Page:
Are energy drinks dangerous to health?
Energy drinks have been rapidly gaining in popularity. More and more people are using it as a quick pick-me-up when they feel tired. However, sometimes these can prove dangerous especially for teens and young adults. During recent years, there have been reports of two teenage boys getting heart attacks after consuming energy drinks. Besides this, reports also showed that there were others who had atrial fibrillation, a type of irregular heartbeat, post consumption of energy drinks.
What makes energy drinks dangerous?
Energy drinks when had in moderation are fine. However, overdoses can be dangerous. The major issue is that most energy drinks have a greater amount of caffeine than a standard cup of coffee. For instance, an 8-ounce cup of coffee has about 100 mg of caffeine but when it comes to energy drinks, while some contain the same quantity, others can go up to 350 mg per can or shot. When there is too much caffeine, it reduces the blood vessels' ability to dilate. This makes blood pressure go up. If things get worse and blood vessels are so constricted that blood is unable to move through it, this can result in heart attacks, strokes and various types of damage to vital organs. Too much caffeine intake may also cause headaches and nervousness.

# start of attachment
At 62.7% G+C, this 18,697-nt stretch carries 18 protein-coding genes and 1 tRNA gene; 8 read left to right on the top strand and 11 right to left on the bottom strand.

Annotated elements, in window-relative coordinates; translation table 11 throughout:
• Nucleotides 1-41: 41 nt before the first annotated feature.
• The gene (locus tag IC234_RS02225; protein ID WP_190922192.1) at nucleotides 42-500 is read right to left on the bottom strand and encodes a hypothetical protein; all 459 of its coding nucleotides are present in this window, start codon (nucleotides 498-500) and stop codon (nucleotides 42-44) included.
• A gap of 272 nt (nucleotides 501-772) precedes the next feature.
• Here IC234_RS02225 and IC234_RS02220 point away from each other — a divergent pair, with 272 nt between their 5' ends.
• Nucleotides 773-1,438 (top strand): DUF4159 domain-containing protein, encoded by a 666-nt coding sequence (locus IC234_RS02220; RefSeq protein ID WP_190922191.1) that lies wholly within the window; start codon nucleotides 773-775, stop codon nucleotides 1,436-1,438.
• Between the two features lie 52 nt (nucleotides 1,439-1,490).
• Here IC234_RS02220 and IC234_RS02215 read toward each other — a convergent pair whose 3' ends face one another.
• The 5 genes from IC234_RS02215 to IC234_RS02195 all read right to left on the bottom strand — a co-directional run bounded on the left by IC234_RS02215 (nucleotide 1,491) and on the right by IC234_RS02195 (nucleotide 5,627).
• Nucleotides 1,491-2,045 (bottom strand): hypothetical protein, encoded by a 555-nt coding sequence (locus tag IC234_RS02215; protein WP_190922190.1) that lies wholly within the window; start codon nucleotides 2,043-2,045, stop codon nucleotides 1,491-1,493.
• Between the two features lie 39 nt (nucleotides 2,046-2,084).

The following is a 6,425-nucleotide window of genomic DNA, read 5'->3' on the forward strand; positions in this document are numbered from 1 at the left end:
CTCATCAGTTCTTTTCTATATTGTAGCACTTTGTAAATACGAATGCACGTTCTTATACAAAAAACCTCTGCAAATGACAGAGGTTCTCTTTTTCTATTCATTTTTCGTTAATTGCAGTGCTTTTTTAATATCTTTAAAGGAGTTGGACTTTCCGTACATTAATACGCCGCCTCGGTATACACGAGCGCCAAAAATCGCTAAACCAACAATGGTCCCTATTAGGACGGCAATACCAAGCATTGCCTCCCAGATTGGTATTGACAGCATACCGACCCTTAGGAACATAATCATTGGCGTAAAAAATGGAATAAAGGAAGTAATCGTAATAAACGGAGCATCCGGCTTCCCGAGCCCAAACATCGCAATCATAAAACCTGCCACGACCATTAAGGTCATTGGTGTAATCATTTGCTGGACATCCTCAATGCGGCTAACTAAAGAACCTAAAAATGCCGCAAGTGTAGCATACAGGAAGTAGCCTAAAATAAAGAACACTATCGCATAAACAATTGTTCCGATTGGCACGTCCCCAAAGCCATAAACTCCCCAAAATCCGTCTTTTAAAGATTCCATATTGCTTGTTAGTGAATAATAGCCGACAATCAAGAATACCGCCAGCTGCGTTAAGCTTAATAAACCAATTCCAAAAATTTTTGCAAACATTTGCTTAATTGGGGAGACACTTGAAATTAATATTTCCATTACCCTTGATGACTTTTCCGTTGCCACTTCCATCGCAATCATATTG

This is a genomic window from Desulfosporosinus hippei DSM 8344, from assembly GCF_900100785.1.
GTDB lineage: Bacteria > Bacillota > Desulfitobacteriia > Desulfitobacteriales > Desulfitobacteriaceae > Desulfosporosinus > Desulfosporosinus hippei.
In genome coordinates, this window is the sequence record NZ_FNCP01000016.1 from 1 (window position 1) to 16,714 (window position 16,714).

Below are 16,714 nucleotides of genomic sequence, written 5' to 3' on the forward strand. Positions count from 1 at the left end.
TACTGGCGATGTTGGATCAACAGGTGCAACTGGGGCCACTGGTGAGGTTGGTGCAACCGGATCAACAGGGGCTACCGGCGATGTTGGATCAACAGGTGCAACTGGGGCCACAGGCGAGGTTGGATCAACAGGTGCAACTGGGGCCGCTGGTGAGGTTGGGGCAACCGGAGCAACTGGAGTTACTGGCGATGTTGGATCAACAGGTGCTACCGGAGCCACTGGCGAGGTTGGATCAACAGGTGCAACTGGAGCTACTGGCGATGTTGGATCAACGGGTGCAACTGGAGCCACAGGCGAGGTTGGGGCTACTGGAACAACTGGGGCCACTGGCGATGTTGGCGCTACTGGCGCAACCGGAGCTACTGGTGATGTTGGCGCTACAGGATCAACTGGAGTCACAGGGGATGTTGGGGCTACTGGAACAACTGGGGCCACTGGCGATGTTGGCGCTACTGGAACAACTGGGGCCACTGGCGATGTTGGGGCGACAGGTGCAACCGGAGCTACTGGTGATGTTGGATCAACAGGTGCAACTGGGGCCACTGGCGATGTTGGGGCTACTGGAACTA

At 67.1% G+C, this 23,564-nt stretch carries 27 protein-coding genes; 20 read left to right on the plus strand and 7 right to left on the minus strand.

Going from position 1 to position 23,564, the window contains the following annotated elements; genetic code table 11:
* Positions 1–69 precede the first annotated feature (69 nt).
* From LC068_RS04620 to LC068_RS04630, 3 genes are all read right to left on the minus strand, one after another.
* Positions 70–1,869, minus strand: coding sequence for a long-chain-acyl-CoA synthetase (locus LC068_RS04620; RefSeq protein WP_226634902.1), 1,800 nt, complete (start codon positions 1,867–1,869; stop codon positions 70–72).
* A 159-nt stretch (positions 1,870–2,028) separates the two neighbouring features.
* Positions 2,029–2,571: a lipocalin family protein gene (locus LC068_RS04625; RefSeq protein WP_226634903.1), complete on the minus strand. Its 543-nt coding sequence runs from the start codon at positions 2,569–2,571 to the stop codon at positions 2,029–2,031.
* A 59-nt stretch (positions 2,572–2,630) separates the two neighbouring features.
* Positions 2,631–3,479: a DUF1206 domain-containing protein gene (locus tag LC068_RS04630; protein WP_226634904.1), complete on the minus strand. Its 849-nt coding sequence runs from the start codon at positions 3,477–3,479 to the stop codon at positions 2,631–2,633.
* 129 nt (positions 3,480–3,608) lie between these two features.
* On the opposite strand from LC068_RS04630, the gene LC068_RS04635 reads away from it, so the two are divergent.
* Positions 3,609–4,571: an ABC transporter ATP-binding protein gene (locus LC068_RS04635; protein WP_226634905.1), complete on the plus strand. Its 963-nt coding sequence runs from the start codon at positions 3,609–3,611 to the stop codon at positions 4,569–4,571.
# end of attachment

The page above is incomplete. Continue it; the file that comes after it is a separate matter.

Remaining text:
Another reason energy drinks can turn dangerous is when mixed with alcohol. While alcohol has a depressive effect on the brain, energy drinks have the opposite effect and stimulate the brain. The result is that the person who has taken the cocktail would not realize the level of intoxication.
Impact on kids
When it comes to growing children, the high quantity of caffeine in energy drinks may impact a child's brain, heart, muscles, and bone development. These drinks have also resulted in dental erosion in kids.
When it comes to energy drinks, it’s best to exercise caution and drink in moderation.